According to a just-released study by the Bureau of Justice Statistics (BJS), a major shift has occurred in national violent crime trends. Based on data collected through the National Crime Victimization Survey (NCVS), the BJS report concludes: “Strangers committed about 1.8 million nonfatal violent crimes in 2010, or about 38 percent of all nonfatal violent victimizations during the year… This represents a 77 percent decline from 7.9 million nonfatal violent crimes committed by strangers in 1993.”
The NCVS codes rape, sexual assault, robbery, aggravated assault and simple assault as nonfatal violent crimes. As the BJS report further concludes: “Simple assault (assault not involving an injury or a weapon) made up 60 percent of violent victimizations committed by strangers in 2010, followed by aggravated assault (20 percent), robbery (17 percent) and rape or sexual assault (2 percent).”
The report also notes that 52 percent of all robberies (a theft or attempted theft involving the threat or use of physical force) during the period, 2005 – 2010 were committed by strangers. This total is down from 64 percent during 1993 – 1998.
The decline in aggravated assaults and simple assaults was likewise observed, but the change was not as dramatic. The percentage of rapes and sexual assaults remained consistent.
In findings based on the Federal Bureau of Investigation’s Supplementary Homicide Report, similar trends were noted. In those incidents where the relationship status of the offender and victim could be determined, the BJS report states that “strangers committed between 21 percent and 27 percent of homicides from 1993 to 2008, compared to between 73 percent and 79 percent of homicides committed by offenders known to the victims.”
The agency also notes that men are twice as likely to experience violence at the hands of strangers than are women.
These trends speak to a fundamental shift in criminal victimization in the U. S. It also tells the law enforcement community that their paradigm of crime prevention must adapt to meet new demands. The old saw, “the butler did it,” may be more relevant than ever — not that many of us have butlers, just that our true risk of victimization may come from a source closer than we would like to imagine.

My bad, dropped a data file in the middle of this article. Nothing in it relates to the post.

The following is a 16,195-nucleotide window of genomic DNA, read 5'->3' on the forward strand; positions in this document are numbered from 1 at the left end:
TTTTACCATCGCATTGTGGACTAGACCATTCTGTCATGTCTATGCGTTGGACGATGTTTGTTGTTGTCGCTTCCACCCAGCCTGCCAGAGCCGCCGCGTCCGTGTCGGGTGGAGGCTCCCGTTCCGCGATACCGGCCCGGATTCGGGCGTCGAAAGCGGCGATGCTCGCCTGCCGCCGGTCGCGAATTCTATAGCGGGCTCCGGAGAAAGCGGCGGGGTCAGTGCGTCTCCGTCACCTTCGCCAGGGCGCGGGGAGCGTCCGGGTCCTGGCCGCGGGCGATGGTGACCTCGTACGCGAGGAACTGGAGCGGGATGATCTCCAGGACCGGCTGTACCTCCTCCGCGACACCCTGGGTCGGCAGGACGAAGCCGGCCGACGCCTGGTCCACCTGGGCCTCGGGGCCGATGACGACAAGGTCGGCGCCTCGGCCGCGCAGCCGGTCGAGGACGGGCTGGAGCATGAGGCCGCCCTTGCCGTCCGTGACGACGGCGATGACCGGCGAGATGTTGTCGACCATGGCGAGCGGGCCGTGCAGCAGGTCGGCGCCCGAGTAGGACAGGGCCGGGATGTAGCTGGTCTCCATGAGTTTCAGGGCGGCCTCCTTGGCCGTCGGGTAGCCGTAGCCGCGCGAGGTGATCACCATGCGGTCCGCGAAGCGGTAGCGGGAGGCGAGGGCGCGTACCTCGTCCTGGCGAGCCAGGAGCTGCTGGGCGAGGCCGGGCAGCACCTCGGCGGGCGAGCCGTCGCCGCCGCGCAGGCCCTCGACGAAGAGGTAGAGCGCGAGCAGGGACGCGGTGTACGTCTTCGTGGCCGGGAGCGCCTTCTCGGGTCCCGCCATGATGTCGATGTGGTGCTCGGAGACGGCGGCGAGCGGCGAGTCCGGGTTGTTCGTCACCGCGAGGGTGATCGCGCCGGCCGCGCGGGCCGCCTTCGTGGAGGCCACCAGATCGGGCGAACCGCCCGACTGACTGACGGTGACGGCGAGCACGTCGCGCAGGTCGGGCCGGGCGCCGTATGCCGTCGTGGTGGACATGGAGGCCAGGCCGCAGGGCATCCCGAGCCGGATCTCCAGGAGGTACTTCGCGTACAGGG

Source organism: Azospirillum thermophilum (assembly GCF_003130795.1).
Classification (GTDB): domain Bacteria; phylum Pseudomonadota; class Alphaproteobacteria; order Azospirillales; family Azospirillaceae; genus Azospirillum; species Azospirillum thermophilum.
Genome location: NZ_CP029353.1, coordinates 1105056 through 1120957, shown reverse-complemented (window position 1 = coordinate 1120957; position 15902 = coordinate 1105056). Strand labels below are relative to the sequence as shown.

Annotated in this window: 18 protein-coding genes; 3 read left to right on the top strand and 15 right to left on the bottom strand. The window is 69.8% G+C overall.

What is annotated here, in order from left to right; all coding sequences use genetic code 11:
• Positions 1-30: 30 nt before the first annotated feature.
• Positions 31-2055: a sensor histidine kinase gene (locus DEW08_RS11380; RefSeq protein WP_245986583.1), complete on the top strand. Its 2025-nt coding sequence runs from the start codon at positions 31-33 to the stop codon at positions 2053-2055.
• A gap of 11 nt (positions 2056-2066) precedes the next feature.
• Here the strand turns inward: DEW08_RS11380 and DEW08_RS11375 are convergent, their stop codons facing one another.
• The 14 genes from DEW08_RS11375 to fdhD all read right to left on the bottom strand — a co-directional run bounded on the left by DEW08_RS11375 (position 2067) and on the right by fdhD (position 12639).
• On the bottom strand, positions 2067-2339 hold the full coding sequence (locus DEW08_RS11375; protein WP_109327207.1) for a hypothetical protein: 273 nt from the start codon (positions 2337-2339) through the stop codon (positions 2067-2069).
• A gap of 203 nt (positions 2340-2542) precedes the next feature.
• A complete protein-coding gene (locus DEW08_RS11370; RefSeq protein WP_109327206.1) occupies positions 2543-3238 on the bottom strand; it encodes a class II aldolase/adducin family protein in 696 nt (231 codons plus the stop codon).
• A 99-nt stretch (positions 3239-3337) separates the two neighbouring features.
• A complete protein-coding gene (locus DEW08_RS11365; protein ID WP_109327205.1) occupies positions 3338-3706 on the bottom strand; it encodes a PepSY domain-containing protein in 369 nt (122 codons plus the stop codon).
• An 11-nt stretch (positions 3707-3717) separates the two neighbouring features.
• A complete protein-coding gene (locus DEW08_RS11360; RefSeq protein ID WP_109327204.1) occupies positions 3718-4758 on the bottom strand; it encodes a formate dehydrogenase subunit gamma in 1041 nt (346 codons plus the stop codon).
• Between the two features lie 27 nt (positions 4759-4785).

Of course, this isn’t to say that some member of your family is more likely to harm you while your back is turned. Rather, it says that random street crime is being displaced by violence of a more intimate nature. Drug deals gone bad, individuals dealing with occupational stress in destructive ways, drug- and alcohol-influenced behavior… are each situations in which people known to us might harm us.
These scenarios alone suggest the need for several different courses of action. Domestic violence prevention, identification and enforcement become more important. Employee assistance programs and better supervisor-subordinate communication deserve higher priority.
The last item, drug- or alcohol-influenced behavior, presents what is perhaps the greatest challenge. The American public has begun to understand that the so-called War on Drugs has failed. Old modalities of threating severe punishment for drug-related crimes is ineffectual and expensive. Given that those yoked to addiction are not rational actors, an enforcement policy predicated on rational evaluation of potential consequences is doomed to failure.
With these things as a given, supply-side reduction is not the answer. Demand reduction is. Knowing that we cannot incarcerate the addiction out of people, the only alternative course must be treatment-based.
As to alcohol-influenced violence, this is part of the bargain we made when we decided that alcohol should flow freely through the streets. Most domestic violence is committed under the influence of alcohol or drugs or both. Here too, treatment is the more efficacious approach.
That said, people who hurt others must be punished and punished with great speed, certainty and severity. What we must now face is the knowledge that punishment alone is insufficient.